RE: Linked lists in C and C++.

  • From: "Graham Hardy" <graham.hardy@xxxxxxxxx>
  • To: <programmingblind@xxxxxxxxxxxxx>
  • Date: Fri, 12 Oct 2007 19:28:29 -0700

Hi Laura et al. - Thanks for these explanations; now I can convert the code
that I wrote to remove the hideous void pointer casting/dereferencing mess
(which does work, by the way). I've also just realised that there are
classes such as 'vector' which might be able to do the same thing, but I
figured my way would not incur much loss of performance, or should I not be
worrying about that? And Sina - no, I'm not the type to forget the fact that
the link should be a pointer and create a massive runtime error, although I
must admit it would be a lot of fun to try!


-----Original Message-----
From: programmingblind-bounce@xxxxxxxxxxxxx
[mailto:programmingblind-bounce@xxxxxxxxxxxxx] On Behalf Of Laura Eaves
Sent: October 10, 2007 4:55 PM
To: programmingblind@xxxxxxxxxxxxx
Subject: Re: Linked lists in C and C++.

Hi Graham --
First, you should put a name after the struct keyword, say like the

typedef struct token_t { struct token_t *next; } token_t;

That should work in both C and C++ -- Note that here is a major departure of

C++ syntax from C: In C, the struct tag names are in their own symbol 
C++ table
so you can say things like

struct stat stat;

where the object has the same name as the struct tag.
But in C++, struct tags are in the same scope as variable and function and
type names, so the "struct stat stat;" declaration is an error.
Now you might ask why C++ would allow the above typedef of token_t since
that name clashes with the struct tag.  Well the answer is that C++ makes
this exception so that its code will compile C code a little easier.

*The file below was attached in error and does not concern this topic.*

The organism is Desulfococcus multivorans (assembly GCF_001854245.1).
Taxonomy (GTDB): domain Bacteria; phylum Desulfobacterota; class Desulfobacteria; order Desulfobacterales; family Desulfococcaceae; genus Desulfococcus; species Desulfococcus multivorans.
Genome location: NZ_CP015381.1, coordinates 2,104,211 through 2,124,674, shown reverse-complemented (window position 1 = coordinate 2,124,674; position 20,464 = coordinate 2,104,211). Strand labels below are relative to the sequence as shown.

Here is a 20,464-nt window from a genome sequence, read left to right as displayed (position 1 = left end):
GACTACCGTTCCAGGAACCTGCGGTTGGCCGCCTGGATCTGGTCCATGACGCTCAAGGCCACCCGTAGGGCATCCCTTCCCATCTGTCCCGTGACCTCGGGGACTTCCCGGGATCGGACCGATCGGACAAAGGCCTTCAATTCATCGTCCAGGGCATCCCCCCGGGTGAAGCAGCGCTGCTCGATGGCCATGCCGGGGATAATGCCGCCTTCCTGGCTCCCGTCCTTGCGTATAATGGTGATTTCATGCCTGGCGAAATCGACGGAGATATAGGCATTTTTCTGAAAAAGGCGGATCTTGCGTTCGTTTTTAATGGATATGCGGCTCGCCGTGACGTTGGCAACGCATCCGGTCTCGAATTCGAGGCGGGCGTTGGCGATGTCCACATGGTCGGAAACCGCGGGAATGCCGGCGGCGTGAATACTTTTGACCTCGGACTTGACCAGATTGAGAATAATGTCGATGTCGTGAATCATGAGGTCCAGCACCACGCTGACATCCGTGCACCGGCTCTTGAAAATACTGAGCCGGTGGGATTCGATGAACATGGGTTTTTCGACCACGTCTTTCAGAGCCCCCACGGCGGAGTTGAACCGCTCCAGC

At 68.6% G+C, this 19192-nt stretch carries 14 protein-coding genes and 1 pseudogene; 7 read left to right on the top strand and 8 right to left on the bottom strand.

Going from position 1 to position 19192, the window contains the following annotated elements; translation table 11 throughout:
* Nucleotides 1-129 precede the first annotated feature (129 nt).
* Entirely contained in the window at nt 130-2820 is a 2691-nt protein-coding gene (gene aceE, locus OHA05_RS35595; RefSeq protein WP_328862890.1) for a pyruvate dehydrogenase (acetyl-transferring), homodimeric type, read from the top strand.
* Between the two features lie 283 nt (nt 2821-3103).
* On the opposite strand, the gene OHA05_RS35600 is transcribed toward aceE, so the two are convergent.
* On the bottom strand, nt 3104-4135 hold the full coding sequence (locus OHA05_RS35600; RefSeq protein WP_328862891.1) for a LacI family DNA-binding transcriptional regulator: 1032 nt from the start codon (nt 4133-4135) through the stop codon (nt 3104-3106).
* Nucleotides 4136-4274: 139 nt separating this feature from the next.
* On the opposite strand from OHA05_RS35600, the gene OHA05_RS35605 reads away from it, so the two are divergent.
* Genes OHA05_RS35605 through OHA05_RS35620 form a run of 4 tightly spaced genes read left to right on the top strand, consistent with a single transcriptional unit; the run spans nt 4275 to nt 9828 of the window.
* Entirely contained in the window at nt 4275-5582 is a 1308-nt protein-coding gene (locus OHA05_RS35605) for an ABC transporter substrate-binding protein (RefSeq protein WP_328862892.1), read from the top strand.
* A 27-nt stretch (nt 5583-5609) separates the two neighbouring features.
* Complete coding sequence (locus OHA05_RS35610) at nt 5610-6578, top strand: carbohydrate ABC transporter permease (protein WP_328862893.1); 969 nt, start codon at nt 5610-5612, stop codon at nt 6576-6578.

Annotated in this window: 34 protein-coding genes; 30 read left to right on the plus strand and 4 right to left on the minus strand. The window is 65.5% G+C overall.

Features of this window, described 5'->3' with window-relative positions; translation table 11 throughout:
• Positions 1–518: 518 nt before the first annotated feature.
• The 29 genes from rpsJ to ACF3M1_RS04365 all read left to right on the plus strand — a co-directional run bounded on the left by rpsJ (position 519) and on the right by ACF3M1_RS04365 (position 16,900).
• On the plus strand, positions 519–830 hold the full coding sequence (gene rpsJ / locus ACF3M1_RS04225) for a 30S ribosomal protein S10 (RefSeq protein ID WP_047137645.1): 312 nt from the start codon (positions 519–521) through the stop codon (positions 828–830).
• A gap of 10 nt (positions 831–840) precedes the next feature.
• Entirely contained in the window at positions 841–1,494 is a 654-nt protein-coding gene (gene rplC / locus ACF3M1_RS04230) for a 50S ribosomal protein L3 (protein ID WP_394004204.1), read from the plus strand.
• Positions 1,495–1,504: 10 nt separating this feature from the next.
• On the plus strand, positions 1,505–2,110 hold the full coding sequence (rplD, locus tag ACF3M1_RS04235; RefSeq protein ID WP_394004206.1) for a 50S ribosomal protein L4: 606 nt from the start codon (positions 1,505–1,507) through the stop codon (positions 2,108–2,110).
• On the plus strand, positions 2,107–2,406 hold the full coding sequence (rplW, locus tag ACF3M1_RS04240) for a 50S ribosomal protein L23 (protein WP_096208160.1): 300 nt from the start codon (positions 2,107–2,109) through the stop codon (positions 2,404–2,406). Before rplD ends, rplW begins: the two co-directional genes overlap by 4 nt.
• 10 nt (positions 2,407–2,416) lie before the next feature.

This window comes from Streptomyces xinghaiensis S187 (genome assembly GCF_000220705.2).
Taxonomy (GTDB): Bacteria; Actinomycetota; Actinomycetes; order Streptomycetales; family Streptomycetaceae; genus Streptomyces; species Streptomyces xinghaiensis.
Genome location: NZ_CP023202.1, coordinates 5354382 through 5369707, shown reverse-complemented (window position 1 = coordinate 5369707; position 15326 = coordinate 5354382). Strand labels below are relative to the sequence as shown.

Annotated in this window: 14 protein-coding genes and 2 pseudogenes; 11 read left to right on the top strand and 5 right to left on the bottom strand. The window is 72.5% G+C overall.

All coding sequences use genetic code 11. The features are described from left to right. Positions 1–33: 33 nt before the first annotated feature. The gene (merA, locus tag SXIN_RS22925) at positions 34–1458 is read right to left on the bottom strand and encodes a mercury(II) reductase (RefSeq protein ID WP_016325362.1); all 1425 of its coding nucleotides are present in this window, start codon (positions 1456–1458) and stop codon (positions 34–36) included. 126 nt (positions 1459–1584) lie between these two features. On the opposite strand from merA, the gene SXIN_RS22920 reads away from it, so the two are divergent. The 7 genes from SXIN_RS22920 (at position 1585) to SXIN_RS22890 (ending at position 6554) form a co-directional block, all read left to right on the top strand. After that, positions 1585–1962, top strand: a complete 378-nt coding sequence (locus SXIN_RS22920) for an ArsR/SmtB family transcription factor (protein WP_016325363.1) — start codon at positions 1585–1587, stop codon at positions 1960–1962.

But back to your example, you can put in the struct tag or omit it but in
the declaration of next, you must use the struct keyword, even in C++ as
token_t has not been defined.

Now as for pragmas, these are implementation dependent I believe.  There is
a special character type called wchar_t that accomodates wide characters,
otherwise a char is one byte.
But if you want to be sure a long int variable for example is packed with
chars, you can always use sizeof(long) to get the actual number of bytes in
a long int and proceed from there.

----- Original Message -----
From: "Graham Hardy" <graham.hardy@xxxxxxxxx>
To: <programmingblind@xxxxxxxxxxxxx>
Sent: Wednesday, October 10, 2007 7:37 PM
Subject: Linked lists in C and C++.

Hi all,

I am creating a linked list in a C++ program, which I can envision as

typedef struct
 /* ... */
 token_t *next;

(Yes, this list only needs to be linked in one direction.) Clearly the
problem is that when I declare the pointer to the next object, though it is
a pointer of the type of the members in my list, since that type has not
been declared yet, I don't think I can do that. My first instinct told me to
use void pointers. Alternatively, I suppose I could declare the struct
giving the typename after the keyword 'struct' and before the '{', as,
struct token_t { /* ... */ }; Does this method change anything in the way
that types are concerned? That is, what is the diference between struct A
{/*...*/}; and typedef struct {/*...*/} B;?

And one more question. Despite the 'size' of a given data type being
explicit (as, say, a char being 1 byte), I am led to believe that where the
actual heap is concerned the alignment is not quite the same, such as 4 or 8
bytes for a char. I believe one can use the directives such as--

#pragma pack (...)

or something akin to that. If so, how does the syntax of this pack function
work? It seems that it begins with a keyword of some sort, as to whether the
previous alignment should be retained for the future, and then a new value.
Could someone enlighten me?

Thanks in advance,


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